Matthias Goerne : Mahler Eisler Wigmore Hall

A song cycle within a song symphony - Matthias Goerne's intriuging approach to Mahler song, with Marcus Hinterhäuser, at the Wigmore Hall, London. Mahler's entire output can be described as one vast symphony, spanning an arc that stretches from his earliest songs to the sketches for what would have been his tenth symphony. Song was integral to Mahler's compositional process, germinating ideas that could be used even in symphonies which don't employ conventional singing.

Oxford Lieder Festival 2017: Gustav Mahler and fin-de-siècle Vienna

Gustav Mahler and fin-de-siècle Vienna will be the focus of the Oxford Lieder Festival (13-28 October 2017), exploring his influences, contemporaries and legacy. Mahler was a dominant musical personality: composer and preeminent conductor, steeped in tradition but a champion of the new. During this Festival, his complete songs with piano will be heard, inviting a fresh look at this ’symphonic’ composer and the enduring place of song in the musical landscape.

A Merry Falstaff in San Diego

On February 21, 2017, San Diego Opera presented Giuseppe Verdi’s last composition, Falstaff, at the Civic Theater. Although this was the second performance in the run and the 21st was a Tuesday, there were no empty seats to be seen. General Director David Bennett assembled a stellar international cast that included baritone Roberto de Candia in the title role and mezzo-soprano Marianne Cornetti singing her first Mistress Quickly.

OPERA TODAY ARCHIVES »

Reviews

Matthias Goerne [Photo by Marco Borggreve for harmonia mundi]
20 Sep 2009

Goerne sings Schubert at the Wigmore Hall

When Matthias Goerne sings, it’s never superficial. Lieder is a genre that needs almost as much engagement from listeners as from performers. “It's like a church in there”, someone said to me about the Wigmore Hall. “They’re really listening”.

Matthias Goerne at Wigmore Hall

Matthias Goerne (baritone), Eric Schneider (piano)
Wigmore Hall, London, 18th September 2009

Das Heimweh, D456; Auf der Donau, D553; Wie Ulfru fischt D525; Die Sternennächte, D670; Rückweg D476; Geheimnis D491; Gondelfahrer D808; Abendstern D806; Der Sieg D805; Lied eines Schiffers an die Dioskuren D360; Nachtstück D672; Heiss mich nicht reden from 'Gesänge aus Wilhelm Meister', D877/2; Nur wer die Sehnsucht kennt from 'Gesänge aus Wilhelm Meister', D877/4; An Mignon, D161; Gesänge des Harfners I, D478; Gesänge des Harfners III, D480; Gesänge des Harfners II, D479; Am Flusse, D160; Nähe des Geliebten, D162; Der Fischer, D225; Auf dem See, D543; Wonne der Wehmut, D260; Willkommen und Abschied, D767

 

Schubert’s settings of Mayrhofer filled the first part of the recital. Mayrhofer was an unstable personality who dramatically drowned himself. That happened years after these songs were written, but even his youth Mayrhofer had an unhealthy fascination with death, with water, stars and death, extreme even by the standards of early 19th century Romanticism. How much Schubert sensed Mayrhofer’s problems, we’ll never know as he broke off their friendship soon after the songs were written. But in these settings there’s a distinct sense of unnatural calm.

Steady, undulating rhythms evoke waves, whether on the Danube or in Venice. The effect is almost hypnotic, revealing Mayrhofer’s obsessional fixations. Water images occur frequently in Schubert’s music, but rarely as unnervingly as in these songs. “Die Erde ist gewaltig schön doch sicher ist sie nicht” (“Wie Ulfru fischt”, D 525) No wonder the poet envies the fish hidden in the depths, and the stars in the sky above.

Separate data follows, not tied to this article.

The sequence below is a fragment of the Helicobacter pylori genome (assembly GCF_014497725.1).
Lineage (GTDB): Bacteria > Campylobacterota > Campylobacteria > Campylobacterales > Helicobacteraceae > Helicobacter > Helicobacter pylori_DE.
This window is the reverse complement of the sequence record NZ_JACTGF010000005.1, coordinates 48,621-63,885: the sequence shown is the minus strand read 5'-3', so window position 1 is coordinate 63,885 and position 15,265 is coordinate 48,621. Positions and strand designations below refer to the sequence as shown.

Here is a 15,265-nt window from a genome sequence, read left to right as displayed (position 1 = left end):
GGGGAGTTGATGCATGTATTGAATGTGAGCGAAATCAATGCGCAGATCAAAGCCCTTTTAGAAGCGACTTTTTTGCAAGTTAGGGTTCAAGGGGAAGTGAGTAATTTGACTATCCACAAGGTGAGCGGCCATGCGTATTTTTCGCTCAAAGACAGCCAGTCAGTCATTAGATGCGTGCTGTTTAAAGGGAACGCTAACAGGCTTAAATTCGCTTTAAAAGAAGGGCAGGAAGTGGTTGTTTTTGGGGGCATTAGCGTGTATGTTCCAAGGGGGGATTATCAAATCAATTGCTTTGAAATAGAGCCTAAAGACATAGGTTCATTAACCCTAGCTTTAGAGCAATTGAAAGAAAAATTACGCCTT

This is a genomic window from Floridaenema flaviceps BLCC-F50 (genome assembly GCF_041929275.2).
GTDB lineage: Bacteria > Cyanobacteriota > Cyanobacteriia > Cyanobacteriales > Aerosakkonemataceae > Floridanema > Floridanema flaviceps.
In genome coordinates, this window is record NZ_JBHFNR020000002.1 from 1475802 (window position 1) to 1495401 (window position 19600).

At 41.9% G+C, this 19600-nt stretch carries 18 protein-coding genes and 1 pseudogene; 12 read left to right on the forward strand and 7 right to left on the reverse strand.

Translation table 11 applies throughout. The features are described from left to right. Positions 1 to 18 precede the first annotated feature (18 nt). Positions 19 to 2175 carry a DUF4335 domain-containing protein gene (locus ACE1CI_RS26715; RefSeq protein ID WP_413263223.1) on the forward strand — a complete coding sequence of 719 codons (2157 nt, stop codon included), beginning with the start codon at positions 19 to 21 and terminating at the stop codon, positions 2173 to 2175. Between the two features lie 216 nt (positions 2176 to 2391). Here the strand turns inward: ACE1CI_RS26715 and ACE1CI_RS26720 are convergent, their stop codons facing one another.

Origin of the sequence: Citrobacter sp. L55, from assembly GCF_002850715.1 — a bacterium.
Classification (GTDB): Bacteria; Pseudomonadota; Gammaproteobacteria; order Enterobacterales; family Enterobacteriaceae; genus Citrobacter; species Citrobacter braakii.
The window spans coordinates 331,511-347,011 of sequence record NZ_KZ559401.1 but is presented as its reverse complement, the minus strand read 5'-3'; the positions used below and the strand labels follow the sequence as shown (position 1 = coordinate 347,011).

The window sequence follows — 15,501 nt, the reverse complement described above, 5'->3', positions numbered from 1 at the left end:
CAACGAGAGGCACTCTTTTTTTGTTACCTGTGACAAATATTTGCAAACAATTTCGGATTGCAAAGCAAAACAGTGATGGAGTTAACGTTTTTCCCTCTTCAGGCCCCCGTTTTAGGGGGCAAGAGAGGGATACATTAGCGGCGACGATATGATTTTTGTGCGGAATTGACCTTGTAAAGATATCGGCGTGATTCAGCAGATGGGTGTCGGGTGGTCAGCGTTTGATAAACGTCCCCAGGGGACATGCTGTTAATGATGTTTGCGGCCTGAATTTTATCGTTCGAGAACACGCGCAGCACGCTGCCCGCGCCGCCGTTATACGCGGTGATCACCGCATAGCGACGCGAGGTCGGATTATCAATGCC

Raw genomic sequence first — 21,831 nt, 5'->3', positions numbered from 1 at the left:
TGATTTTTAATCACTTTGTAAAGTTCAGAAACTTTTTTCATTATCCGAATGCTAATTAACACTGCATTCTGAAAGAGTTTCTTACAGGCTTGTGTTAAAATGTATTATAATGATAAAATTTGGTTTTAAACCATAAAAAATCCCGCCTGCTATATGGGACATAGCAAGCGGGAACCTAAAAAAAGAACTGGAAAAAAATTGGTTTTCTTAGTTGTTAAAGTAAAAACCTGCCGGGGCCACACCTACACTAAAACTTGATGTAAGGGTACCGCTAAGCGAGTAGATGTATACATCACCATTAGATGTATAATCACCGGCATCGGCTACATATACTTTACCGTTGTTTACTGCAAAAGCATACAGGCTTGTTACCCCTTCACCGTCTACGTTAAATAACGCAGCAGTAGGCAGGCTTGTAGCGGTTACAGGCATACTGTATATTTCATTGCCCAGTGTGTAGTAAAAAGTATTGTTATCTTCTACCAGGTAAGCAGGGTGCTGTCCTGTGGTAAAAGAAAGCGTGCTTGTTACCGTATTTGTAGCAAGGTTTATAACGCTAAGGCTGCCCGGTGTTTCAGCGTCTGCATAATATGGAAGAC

The incessant rocking rhythms of the waters are matched by delicate triplets which evoke the twinkling of distant stars. “Lied eines Schiffers an die Dioskuren” (D 360) is relatively calm, for it describes a sailor already on his journey to death, guided and comforted by the stars.

In performance, sometimes the loveliness of these songs distracts from true meaning, but a singer like Goerne understands their inner portent. His voice is capable of great force and fire, but in these songs he tempered power with extreme restraint, true to the spirit of Mayrhofer who was desperately keeping his demons under control.

Goethe’s Wilhelm Meister poems lend themselves to much greater dramatic intensity .As he enters his forties, Goerne’s voice has grown with maturity. There’s no one singing now who can match the gravitas of his lower register, but what’s even more impressive is the fluidity with which he can phrase and color words within lines with precise nuance.

These songs allow moments of great power. “Wer nie sein Brot mit Tränen aß” (D 840) culminates in crescendi of anguish, which Goerne expresses with surges, not of volume alone, but of emotional depth. Eric Schneider has been playing with Goerne for about 15 years, but now he’s playing with more articulation and maturity. In the Mayrhofer settings his “star” and “water” passages were eerily acute. In the Harper songs, he made the piano sing like a harp, not a huge concert hall harp, but the smaller, more intimate harp a wandering minstrel like Wilhelm Meister would have played: it was uncannily vivid, very haunting.

“An Mignon” (D 161) refers to Mignon, whose frail innocence is tested by tragedy. In many ways, Goerne’s agility in lighter, higher passages is even more impressive, for dark timbred voices don’t easily lend themselves to such gentleness. Fast paced songs also test a deep baritone, so the frisky “Der Fischer” (D225) truly tested the agility of Goerne’s pacing. When he sings the words of the girl in the poem he doesn’t even try to mimic a female voice, instead making the transition by brightening and sharpening the tone.

Good technique makes such singing possible, but what makes Goerne’s musicianship so interesting is the emotional depths he can reach. “Ich denke dein” he sings in “Nähe des Geliebten” (D 62), warmed with heartfelt ardor. But the beloved isn’t actually near but far away. So the voice swells, open-throated, matching the expansive motifs in the piano part.

This was the first of two Schubert recitals taking place at the Wigmore Hall in London. The second will also appear here in Opera Today.

Anne Ozorio

Send to a friend

Send a link to this article to a friend with an optional message.

Friend's Email Address: (required)

Your Email Address: (required)

Message (optional):